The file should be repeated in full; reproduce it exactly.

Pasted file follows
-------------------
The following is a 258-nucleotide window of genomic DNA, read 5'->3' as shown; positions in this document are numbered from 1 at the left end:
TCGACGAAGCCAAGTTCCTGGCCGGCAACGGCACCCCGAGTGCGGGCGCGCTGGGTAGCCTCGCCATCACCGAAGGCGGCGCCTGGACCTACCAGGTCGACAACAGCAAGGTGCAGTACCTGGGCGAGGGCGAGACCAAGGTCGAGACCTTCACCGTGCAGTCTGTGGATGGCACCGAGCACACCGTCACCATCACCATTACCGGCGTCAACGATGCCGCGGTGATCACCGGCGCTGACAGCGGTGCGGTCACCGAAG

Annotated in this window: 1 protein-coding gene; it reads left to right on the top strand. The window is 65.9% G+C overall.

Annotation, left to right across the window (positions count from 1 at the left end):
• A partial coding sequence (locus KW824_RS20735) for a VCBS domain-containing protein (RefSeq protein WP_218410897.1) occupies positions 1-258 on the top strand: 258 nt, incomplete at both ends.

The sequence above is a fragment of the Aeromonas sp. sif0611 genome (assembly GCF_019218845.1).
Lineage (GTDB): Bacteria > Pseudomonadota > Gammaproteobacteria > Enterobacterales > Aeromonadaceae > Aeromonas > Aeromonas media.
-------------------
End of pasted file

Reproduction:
The following is a 258-nucleotide window of genomic DNA, read 5'->3' as shown; positions in this document are numbered from 1 at the left end:
TCGACGAAGCCAAGTTCCTGGCCGGCAACGGCACCCCGAGTGCGGGCGCGCTGGGTAGCCTCGCCATCACCGAAGGCGGCGCCTGGACCTACCAGGTCGACAACAGCAAGGTGCAGTACCTGGGCGAGGGCGAGACCAAGGTCGAGACCTTCACCGTGCAGTCTGTGGATGGCACCGAGCACACCGTCACCATCACCATTACCGGCGTCAACGATGCCGCGGTGATCACCGGCGCTGACAGCGGTGCGGTCACCGAAG

Annotated in this window: 1 protein-coding gene; it reads left to right on the top strand. The window is 65.9% G+C overall.

Annotation, left to right across the window (positions count from 1 at the left end):
• A partial coding sequence (locus KW824_RS20735) for a VCBS domain-containing protein (RefSeq protein WP_218410897.1) occupies positions 1-258 on the top strand: 258 nt, incomplete at both ends.

The sequence above is a fragment of the Aeromonas sp. sif0611 genome (assembly GCF_019218845.1).
Lineage (GTDB): Bacteria > Pseudomonadota > Gammaproteobacteria > Enterobacterales > Aeromonadaceae > Aeromonas > Aeromonas media.